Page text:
Seven of the UK’s leading wholesalers have written a joint letter to the Competition and Markets Authority (CMA) urging it to block the Tesco-Booker merger.
The managing directors of Bestway, Bidfood, Confex, Landmark, Spar, Sugro and Today’s co-signed a letter, which was submitted to the CMA as part of its ongoing Phase 2 investigation.
The letter refutes the claim that Tesco’s acquisition of Booker will enhance competition in the UK and promote consumer interests.
The group have told the CMA of the consequences if Booker acquires Tesco’s unrivalled power in grocery procurement. This would harm suppliers and result in higher prices and less choice for independent retailers and consumers.
Adding that, Tesco, with its ability to target lower prices where it faces local competition, would also have the power to force out of business all those independent retailers with which it competes locally.
The CMA is in Phase 2 of its investigation into Tesco proposed acquisition of Booker. It is expected that the CMA will issue its Provisional Decision towards the end of October 2017.
In the letter, the directors state: “If this merger proceeds, we anticipate that Tesco will undermine the ability of those of us that supply this sector to compete here also. Tesco will leverage its supermarket buying power into this market by, for example, making its purchases for supermarkets conditional on good terms on foodservice supplies. The result, once again, will be that competitors will suffer poorer terms on price, delivery and availability.
“Is this fair competition? We say not. This position will have been brought about by the leveraging of Tesco’s dominant supermarket buying power into the wholesale, symbol and foodservice sectors.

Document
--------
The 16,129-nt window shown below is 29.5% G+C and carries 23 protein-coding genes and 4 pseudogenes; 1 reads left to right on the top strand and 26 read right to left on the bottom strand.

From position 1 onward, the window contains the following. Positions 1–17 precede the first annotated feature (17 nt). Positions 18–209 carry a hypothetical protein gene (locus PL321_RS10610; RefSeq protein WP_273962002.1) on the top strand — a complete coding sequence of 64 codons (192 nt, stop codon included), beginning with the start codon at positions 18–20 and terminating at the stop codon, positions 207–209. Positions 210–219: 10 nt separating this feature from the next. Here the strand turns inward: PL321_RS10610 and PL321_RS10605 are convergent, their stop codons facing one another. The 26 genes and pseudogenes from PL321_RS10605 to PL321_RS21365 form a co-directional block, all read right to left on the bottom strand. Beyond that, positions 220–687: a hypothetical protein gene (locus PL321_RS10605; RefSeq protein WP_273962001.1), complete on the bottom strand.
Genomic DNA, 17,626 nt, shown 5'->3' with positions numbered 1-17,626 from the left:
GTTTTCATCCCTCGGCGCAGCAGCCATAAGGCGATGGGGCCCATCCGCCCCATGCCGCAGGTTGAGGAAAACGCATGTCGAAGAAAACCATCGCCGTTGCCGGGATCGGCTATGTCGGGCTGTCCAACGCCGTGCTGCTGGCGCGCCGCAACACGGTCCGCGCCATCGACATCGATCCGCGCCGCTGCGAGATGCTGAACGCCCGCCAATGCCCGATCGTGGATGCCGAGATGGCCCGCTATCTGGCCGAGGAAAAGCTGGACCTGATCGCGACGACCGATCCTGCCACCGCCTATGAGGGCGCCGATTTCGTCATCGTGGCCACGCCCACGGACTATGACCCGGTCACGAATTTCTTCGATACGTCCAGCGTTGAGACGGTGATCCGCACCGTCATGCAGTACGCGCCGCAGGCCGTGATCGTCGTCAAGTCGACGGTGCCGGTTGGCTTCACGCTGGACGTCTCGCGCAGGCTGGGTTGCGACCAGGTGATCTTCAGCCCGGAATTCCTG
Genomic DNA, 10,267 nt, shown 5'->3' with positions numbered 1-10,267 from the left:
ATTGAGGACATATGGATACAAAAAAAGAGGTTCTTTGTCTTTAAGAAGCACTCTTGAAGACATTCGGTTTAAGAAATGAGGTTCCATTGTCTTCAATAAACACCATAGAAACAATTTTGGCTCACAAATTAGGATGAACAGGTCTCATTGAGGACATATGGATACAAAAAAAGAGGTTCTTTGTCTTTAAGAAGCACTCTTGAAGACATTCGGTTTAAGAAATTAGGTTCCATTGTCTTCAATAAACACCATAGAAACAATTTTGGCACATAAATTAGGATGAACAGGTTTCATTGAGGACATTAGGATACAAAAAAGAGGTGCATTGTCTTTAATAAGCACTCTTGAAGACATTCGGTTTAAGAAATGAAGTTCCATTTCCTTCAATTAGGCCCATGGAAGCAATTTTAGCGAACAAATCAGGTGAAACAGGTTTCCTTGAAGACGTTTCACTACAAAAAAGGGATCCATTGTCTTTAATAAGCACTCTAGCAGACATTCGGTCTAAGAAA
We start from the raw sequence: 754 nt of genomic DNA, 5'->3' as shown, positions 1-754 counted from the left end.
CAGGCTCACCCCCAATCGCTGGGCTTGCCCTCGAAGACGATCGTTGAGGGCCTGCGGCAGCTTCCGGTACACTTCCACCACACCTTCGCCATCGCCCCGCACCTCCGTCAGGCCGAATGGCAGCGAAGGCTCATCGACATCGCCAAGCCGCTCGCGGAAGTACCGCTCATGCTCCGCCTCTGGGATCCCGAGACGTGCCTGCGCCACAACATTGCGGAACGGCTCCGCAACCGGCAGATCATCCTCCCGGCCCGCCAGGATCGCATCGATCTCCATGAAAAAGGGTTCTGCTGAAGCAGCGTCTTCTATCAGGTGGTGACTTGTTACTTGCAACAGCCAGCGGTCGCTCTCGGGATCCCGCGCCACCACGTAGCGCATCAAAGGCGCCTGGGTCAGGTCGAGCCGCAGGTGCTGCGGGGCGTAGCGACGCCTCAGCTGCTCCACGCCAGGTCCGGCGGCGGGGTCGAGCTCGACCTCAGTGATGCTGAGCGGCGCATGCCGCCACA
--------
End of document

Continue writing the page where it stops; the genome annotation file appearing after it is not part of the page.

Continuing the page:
“Will the consumer benefit? Perhaps in the shorter-term prices will drop while Booker and Tesco attract new wholesale, symbol, retail and foodservice business. Over time, however, as competition is weakened and eliminated, normal economics will prevail and Tesco/Booker will raise its prices to its convenience and foodservice buyers. Once again, though, the harm goes beyond price. Consumers will experience a reduction in choice of store, product range, opening hours, etc.”
Better Wholesaling reached out to Booker for comment, the group said: “We look forward to continuing our constructive engagement with the CMA as the issues and the benefits of the merger are examined in more detail. This merger has always been about growth, and as laid out in the Statement of Case we remain convinced that it will bring benefits for independent retailers, caterers, small businesses, suppliers, consumers, and colleagues. We look forward to continuing our engagement with the CMA over the coming months. We are grateful for the support of customers, suppliers and colleagues during this process.”